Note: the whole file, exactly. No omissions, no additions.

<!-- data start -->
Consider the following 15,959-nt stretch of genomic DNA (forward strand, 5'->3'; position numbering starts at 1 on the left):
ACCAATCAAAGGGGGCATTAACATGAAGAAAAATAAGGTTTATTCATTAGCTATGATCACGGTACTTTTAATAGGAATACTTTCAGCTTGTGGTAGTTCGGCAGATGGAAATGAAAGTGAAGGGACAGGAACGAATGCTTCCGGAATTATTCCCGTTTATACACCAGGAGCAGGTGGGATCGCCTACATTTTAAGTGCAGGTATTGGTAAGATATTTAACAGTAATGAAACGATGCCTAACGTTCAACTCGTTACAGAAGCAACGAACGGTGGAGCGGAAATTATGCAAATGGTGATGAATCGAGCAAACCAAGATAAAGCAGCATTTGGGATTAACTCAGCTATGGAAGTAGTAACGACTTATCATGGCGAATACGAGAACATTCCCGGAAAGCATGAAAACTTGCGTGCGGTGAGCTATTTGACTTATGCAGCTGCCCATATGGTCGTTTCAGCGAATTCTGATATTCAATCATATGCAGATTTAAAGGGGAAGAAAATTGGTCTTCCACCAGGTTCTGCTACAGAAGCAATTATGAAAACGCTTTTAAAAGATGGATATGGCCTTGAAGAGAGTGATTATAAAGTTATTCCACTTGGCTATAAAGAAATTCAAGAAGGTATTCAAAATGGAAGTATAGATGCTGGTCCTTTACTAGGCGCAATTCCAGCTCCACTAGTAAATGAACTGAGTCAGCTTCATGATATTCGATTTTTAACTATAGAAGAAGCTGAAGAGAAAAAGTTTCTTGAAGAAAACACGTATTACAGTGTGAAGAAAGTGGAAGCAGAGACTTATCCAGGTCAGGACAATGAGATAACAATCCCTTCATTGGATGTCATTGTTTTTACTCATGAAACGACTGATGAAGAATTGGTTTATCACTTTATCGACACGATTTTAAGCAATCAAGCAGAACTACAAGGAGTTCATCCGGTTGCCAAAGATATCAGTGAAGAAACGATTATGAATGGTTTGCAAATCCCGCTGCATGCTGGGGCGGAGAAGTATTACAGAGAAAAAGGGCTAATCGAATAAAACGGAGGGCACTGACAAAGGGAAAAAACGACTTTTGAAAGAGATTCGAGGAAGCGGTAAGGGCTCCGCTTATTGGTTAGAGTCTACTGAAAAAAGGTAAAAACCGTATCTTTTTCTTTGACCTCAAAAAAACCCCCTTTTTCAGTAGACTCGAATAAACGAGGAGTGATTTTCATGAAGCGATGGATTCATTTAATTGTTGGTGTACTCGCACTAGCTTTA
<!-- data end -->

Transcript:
Consider the following 15,959-nt stretch of genomic DNA (forward strand, 5'->3'; position numbering starts at 1 on the left):
ACCAATCAAAGGGGGCATTAACATGAAGAAAAATAAGGTTTATTCATTAGCTATGATCACGGTACTTTTAATAGGAATACTTTCAGCTTGTGGTAGTTCGGCAGATGGAAATGAAAGTGAAGGGACAGGAACGAATGCTTCCGGAATTATTCCCGTTTATACACCAGGAGCAGGTGGGATCGCCTACATTTTAAGTGCAGGTATTGGTAAGATATTTAACAGTAATGAAACGATGCCTAACGTTCAACTCGTTACAGAAGCAACGAACGGTGGAGCGGAAATTATGCAAATGGTGATGAATCGAGCAAACCAAGATAAAGCAGCATTTGGGATTAACTCAGCTATGGAAGTAGTAACGACTTATCATGGCGAATACGAGAACATTCCCGGAAAGCATGAAAACTTGCGTGCGGTGAGCTATTTGACTTATGCAGCTGCCCATATGGTCGTTTCAGCGAATTCTGATATTCAATCATATGCAGATTTAAAGGGGAAGAAAATTGGTCTTCCACCAGGTTCTGCTACAGAAGCAATTATGAAAACGCTTTTAAAAGATGGATATGGCCTTGAAGAGAGTGATTATAAAGTTATTCCACTTGGCTATAAAGAAATTCAAGAAGGTATTCAAAATGGAAGTATAGATGCTGGTCCTTTACTAGGCGCAATTCCAGCTCCACTAGTAAATGAACTGAGTCAGCTTCATGATATTCGATTTTTAACTATAGAAGAAGCTGAAGAGAAAAAGTTTCTTGAAGAAAACACGTATTACAGTGTGAAGAAAGTGGAAGCAGAGACTTATCCAGGTCAGGACAATGAGATAACAATCCCTTCATTGGATGTCATTGTTTTTACTCATGAAACGACTGATGAAGAATTGGTTTATCACTTTATCGACACGATTTTAAGCAATCAAGCAGAACTACAAGGAGTTCATCCGGTTGCCAAAGATATCAGTGAAGAAACGATTATGAATGGTTTGCAAATCCCGCTGCATGCTGGGGCGGAGAAGTATTACAGAGAAAAAGGGCTAATCGAATAAAACGGAGGGCACTGACAAAGGGAAAAAACGACTTTTGAAAGAGATTCGAGGAAGCGGTAAGGGCTCCGCTTATTGGTTAGAGTCTACTGAAAAAAGGTAAAAACCGTATCTTTTTCTTTGACCTCAAAAAAACCCCCTTTTTCAGTAGACTCGAATAAACGAGGAGTGATTTTCATGAAGCGATGGATTCATTTAATTGTTGGTGTACTCGCACTAGCTTTA